Kinnock chairs new group ‘Renaissance’ to reconnect with former Labour voters

Sienna Rodgers

Labour figures led by Stephen Kinnock are launching new organisation ‘Renaissance’ that aims to help the party “make a serious effort to reconnect” with voters it has lost rather than “retreat to its comfort zone and drift to irrelevance”.

Renaissance will make the case that Labour should rebuild support in constituencies lost to the Conservatives in 2019, as opposed to pursuing a ‘Blue Wall’ strategy that would target Remain-leaning Tory seats in the South of England.

The new group, funded privately by Labour members, plans to offer support to the party leadership by concentrating efforts on the more than 100 of Labour’s 123 target seats that are outside major cities.

While helping Keir Starmer to develop his storytelling as leader, Renaissance aims to re-establish Labour as “the natural home for working families” with an emphasis on good, secure jobs and navigating the changing world of work.

“The Labour Party is at a crossroads: it can either choose to make a serious effort to re-connect with the communities and working families whose trust and support it has lost, or it can choose to retreat to its comfort zone and drift to irrelevance.

“Thankfully Keir Starmer is committed to re-establishing Labour as a whole nation party, and Renaissance is here to help him to do so,” Stephen Kinnock, the Labour frontbencher who will chair the organisation, said.

The advisory board of the new group includes MPs Yvette Cooper, Justin Madders and Carolyn Harris, plus ex-MP Ruth Smeeth and former parliamentary candidates Rachel Eden and Charlotte Holloway.

Kinnock told LabourList: “It’s very clear that we’ve got an opportunity to really show people that we are the party of work and good jobs, that we’re a party that sees the UK needs to stand on its own two feet. We have to cooperate with other countries but we’re also a country that desperately needs a modern manufacturing renaissance.

“A lot of the people we spoke with are very concerned about overexposure to imports from countries like China, and the collapse of our manufacturing sector has been at the heart of so many of the weaknesses that we see in the British economy.”

Another area that Renaissance will highlight is “sound and sensible management of the public finances”, specifically “demonstrating value for money for the taxpayer” and “investing to save”, the Labour MP said.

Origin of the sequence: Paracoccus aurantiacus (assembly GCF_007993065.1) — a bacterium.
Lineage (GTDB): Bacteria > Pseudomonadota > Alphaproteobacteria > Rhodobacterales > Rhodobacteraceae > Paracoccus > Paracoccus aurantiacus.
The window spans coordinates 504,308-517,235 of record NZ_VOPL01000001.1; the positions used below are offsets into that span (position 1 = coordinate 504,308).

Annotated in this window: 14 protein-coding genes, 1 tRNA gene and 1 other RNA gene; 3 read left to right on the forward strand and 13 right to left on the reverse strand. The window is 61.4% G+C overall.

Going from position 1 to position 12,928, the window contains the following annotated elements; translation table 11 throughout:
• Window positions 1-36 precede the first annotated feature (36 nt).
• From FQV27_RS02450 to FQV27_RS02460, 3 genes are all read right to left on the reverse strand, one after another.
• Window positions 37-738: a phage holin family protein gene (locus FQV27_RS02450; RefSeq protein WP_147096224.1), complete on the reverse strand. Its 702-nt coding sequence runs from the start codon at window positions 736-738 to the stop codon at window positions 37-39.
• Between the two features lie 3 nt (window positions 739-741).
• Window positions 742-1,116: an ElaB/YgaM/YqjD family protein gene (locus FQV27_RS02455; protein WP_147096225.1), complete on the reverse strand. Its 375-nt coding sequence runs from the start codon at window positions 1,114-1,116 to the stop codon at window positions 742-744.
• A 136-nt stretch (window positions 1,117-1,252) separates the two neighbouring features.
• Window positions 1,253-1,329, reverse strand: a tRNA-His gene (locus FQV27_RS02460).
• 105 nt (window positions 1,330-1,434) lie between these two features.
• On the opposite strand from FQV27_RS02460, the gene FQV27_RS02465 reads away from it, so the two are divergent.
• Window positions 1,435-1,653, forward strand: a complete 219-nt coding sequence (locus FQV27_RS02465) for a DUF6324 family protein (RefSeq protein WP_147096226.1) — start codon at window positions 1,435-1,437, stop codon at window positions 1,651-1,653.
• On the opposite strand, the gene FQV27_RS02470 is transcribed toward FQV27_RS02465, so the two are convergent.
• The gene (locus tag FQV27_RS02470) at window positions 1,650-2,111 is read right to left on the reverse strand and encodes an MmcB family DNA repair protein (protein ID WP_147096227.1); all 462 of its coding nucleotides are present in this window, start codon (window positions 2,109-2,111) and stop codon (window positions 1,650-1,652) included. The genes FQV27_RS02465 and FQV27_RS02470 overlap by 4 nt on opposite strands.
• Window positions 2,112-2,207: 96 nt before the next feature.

The first project of the organisation consists of “detailed conversations with former Labour voters in target seats across England and Wales”, particularly speaking to those who have stopped voting Labour in the last ten years but are open to supporting the party once again.

The report, including findings and recommendations, is due to be delivered by early September. Renaissance intends to take it to local parties across the country as well as to the Labour leadership.

“One of the things that comes through very strongly is how difficult it is to get a hearing. Because trust is so low,” Renaissance chair Kinnock told LabourList. “You know, that is a big challenge for all political parties.

“But it’s a particularly big challenge for us, because there is a sense that the Conservatives got Brexit done and they’ve delivered on furlough. So there’s more of a record of delivery, which, by definition happens when we haven’t been in government for ten years.

“We have to show, we have to tell stories about the future of the country that get people interested in Labour again and win us a hearing. That’s very much what Renaissance is about.

“We’re not delving into policy detail. But we are looking for those compelling stories that really resonate, and that will, we hope, provide fertile ground for the policies that are going to come out of the policy review that Anneliese [Dodds] is conducting.”

He said it is key that Labour commits to “a small number of powerful and compelling stories that it then sticks to and repeats”, which would “lay the groundwork for excellent policy announcements”, such as the plan by Rachel Reeves to “make, sell and buy more in Britain”.

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